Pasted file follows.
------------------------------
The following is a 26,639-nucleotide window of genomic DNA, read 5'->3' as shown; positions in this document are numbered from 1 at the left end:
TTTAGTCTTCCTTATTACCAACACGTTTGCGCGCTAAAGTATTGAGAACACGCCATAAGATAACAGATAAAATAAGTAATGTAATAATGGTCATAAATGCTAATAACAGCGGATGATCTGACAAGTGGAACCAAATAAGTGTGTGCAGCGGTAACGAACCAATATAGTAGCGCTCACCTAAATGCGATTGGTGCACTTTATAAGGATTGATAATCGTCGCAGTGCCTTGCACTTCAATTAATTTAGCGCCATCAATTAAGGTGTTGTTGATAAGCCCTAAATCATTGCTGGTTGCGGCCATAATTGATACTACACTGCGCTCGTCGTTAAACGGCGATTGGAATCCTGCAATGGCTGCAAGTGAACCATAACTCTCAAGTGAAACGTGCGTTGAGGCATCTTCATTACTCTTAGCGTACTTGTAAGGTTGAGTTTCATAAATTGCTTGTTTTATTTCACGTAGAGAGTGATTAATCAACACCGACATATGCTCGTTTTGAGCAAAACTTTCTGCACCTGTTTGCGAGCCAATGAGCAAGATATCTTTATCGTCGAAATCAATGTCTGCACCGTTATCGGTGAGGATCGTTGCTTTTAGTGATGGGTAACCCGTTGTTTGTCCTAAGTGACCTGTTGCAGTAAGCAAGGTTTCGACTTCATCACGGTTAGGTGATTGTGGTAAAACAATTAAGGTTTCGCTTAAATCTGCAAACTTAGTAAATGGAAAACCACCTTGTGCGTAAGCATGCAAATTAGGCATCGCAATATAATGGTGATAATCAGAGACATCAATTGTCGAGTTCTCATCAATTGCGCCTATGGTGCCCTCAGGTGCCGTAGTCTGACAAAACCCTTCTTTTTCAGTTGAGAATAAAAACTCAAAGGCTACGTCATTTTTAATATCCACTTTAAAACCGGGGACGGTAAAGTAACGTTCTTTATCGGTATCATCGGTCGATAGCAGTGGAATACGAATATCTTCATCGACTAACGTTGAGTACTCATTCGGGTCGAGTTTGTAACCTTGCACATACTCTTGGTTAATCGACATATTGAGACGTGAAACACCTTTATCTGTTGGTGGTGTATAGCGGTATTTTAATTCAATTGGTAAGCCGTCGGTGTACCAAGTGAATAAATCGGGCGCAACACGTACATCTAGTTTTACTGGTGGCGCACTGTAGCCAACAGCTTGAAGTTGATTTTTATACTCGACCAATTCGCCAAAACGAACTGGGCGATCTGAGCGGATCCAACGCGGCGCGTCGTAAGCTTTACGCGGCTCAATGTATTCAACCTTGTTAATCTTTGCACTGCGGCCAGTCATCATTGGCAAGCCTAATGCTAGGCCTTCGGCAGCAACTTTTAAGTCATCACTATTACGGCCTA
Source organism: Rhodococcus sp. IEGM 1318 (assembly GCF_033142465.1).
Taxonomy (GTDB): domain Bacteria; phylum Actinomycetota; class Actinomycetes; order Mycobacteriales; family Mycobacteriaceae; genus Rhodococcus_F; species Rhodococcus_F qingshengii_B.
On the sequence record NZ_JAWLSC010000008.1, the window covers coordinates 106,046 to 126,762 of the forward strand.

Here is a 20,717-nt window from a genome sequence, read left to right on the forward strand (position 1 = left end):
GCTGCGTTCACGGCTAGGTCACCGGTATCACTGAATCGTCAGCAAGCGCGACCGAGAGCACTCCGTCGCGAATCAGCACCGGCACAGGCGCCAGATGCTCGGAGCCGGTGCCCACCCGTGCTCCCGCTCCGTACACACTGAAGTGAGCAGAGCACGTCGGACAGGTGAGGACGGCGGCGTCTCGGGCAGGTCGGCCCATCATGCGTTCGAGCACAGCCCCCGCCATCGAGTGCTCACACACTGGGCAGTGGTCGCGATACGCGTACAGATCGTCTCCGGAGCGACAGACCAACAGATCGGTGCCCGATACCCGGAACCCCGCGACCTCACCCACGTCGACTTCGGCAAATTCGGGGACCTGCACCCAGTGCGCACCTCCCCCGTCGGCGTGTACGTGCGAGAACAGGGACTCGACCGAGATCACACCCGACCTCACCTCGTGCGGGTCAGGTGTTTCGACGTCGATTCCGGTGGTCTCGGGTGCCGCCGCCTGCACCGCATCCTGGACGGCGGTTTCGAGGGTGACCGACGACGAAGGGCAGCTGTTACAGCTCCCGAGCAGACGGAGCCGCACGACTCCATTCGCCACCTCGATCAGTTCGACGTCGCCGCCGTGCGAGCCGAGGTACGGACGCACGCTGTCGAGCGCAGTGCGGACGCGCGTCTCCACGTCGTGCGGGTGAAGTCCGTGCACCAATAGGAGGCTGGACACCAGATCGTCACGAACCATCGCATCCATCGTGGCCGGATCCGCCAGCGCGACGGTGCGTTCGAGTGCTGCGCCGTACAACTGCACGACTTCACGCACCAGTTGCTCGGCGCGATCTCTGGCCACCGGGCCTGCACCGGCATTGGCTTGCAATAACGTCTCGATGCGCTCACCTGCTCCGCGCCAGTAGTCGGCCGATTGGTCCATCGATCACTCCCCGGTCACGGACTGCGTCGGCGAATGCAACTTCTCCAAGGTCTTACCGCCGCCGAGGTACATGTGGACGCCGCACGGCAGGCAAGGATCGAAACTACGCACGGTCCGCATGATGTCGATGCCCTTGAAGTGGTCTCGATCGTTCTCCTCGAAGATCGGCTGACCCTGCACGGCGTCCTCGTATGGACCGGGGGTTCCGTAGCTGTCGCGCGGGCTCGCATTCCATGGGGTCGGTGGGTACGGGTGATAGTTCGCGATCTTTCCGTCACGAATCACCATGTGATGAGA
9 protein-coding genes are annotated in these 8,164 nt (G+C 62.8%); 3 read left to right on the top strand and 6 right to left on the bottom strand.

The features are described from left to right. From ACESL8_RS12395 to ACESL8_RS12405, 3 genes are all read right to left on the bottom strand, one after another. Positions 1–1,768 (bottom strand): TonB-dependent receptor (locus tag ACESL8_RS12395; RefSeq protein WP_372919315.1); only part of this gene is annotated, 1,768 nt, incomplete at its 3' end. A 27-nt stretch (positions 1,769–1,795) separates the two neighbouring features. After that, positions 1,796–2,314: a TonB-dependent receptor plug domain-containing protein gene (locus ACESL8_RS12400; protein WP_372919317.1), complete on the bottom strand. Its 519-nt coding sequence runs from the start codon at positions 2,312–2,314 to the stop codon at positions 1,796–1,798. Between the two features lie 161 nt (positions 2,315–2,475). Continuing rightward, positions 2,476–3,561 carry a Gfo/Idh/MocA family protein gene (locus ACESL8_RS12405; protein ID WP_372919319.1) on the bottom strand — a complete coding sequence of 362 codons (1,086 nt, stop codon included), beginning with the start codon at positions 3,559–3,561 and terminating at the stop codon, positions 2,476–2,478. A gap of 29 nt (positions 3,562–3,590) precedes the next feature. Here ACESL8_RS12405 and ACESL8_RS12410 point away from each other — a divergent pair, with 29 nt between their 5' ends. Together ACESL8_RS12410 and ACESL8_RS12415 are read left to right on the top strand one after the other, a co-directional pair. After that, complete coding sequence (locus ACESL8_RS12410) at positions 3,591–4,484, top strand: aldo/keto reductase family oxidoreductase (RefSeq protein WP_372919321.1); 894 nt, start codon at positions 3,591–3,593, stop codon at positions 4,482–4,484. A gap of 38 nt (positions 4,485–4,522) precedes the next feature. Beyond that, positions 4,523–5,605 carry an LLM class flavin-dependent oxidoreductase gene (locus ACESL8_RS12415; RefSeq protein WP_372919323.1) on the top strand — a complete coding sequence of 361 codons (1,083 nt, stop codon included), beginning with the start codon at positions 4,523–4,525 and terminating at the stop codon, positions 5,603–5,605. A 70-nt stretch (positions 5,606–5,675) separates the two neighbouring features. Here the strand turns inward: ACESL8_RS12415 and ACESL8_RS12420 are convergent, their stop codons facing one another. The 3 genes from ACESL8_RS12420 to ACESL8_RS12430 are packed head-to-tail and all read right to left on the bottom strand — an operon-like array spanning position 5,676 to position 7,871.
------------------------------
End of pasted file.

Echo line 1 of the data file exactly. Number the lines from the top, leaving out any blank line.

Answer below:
The following is a 26,639-nucleotide window of genomic DNA, read 5'->3' as shown; positions in this document are numbered from 1 at the left end: